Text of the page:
Constantin Silvestri – A Bournemouth Love Affair

0 of 5 stars

Slavonic Dances, Op.46 – Nos.3, 4 & 5
Symphony No.1 in E flat, Op.13
First Orchestral Suite, Op.9
Second Orchestral Suite, Op.20
Die Zauberflöte – Overture
Symphony No.29 in A, K201
Symphony No.1 in D, Op.25 (Classical)
Three Pieces for Strings, Op.4

Bournemouth Symphony Orchestra
Constantin Silvestri

Recorded between 1963 and 1967 in Colston Hall, Bristol (Enescu Symphony No.1) and Winter Gardens, Bournemouth

Reviewed by: Colin Anderson

Reviewed: July 2010
NI 6124 (2 CDs)
Duration: 2 hours 32 minutes



One might reasonably have thought that BBC Legends has given us all of the archive material that survives of concert performances by Constantin Silvestri and the Bournemouth Symphony Orchestra. Obviously not, as this well-filled, George Enescu-dominated (90 minutes’ worth of his music), 2-CD set demonstrates, and which has been produced at the instigation of Romanian Musical Adventure in conjunction with the Wyastone Estate while acknowledging both the BBC (which made and broadcast the original recordings) and BBC Legends.

The stirring and swashbuckling Enescu Symphony (in the heroic key of E flat – as for Beethoven’s ‘Eroica’ Symphony and Richard Strauss’s Ein Heldenleben) is placed as the first item, its unexpected harmonies and filigree details welded into one by Silvestri who drives the music to some crunching climaxes without neglecting silky lyricism. The balmy slow movement brings welcome contrast. Enescu’s debut Symphony emerges here as passionate and winsome, the members of the Bournemouth Symphony possessed of their task. For all their designation as Suites, the other pieces by Enescu (1881-1955) presented here are both substantial in form and content, Silvestri (1913-69) alive to the intense expression and indigenous subtleties that this music contains – from one Romanian musician to another, an embrace, a heartbeat – sometimes forlorn, sometimes bittersweet, sometimes exuberant, always imaginative, expressive and unpredictable; so many traces leave in no doubt Silvestri’s innate appreciation of this music and also Enescu’s sophistication in achieving it.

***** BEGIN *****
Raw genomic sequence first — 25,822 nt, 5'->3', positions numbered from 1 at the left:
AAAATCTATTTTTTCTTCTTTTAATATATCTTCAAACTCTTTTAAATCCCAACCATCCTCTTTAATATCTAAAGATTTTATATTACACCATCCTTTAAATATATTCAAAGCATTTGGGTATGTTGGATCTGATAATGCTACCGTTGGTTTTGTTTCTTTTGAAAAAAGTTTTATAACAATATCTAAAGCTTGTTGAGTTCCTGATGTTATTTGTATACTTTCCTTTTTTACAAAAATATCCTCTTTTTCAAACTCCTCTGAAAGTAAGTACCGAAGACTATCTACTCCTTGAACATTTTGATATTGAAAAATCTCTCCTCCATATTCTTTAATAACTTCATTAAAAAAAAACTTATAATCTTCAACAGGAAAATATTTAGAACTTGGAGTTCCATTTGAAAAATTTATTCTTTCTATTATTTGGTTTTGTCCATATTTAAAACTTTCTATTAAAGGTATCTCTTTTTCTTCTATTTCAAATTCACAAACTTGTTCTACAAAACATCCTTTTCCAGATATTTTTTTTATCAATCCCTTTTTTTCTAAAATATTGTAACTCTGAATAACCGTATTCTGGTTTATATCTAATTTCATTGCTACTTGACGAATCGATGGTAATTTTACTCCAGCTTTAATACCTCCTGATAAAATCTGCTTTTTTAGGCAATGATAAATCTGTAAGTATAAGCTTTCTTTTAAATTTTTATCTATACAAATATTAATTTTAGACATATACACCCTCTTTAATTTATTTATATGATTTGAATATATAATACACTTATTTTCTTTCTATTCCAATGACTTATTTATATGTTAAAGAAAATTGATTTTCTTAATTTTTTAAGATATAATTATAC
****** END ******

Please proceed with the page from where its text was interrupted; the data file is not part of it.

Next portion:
As an example of Silvestri’s own composing, and in direct descent to Enescu, the Three Pieces for Strings are Romanian-folksy in style, pleasant to listen to, and throw numerous challenges to the players, happily accommodated by these dedicated musicians under the composer’s direction.

Of the ‘other’ music here, the Overture to “The Magic Flute” is nimble and frisky, and the Mozart Symphony somewhat elegant within Silvestri’s nifty tempos, a concentrated performance emphasised by the outer movements bereft of repeats; the slow movement is rather pastoral, but the Minuet plods. Prokofiev’s take on the ‘classical’ symphony – indebted to Haydn rather than Mozart – belts along in the outer movements with little charm, harried if neat and disciplined, but the slow movement is given with tenderness and affection. The three Dvořák Slavonic Dances have their fair share of fire and also an unusual degree of introspection.

The annotation is quite detailed as to the music and about Silvestri himself, and includes anecdotes, but there are some bizarre printed timings – some of which declare that there are more than 60 seconds to a minute! The recorded (mono) sound is quite acceptable if a little rough and emaciated at times and has been well transferred with the avoidance of (further) discolouration; but most importantly this is a treasure-trove for admirers of both Silvestri and Enescu.

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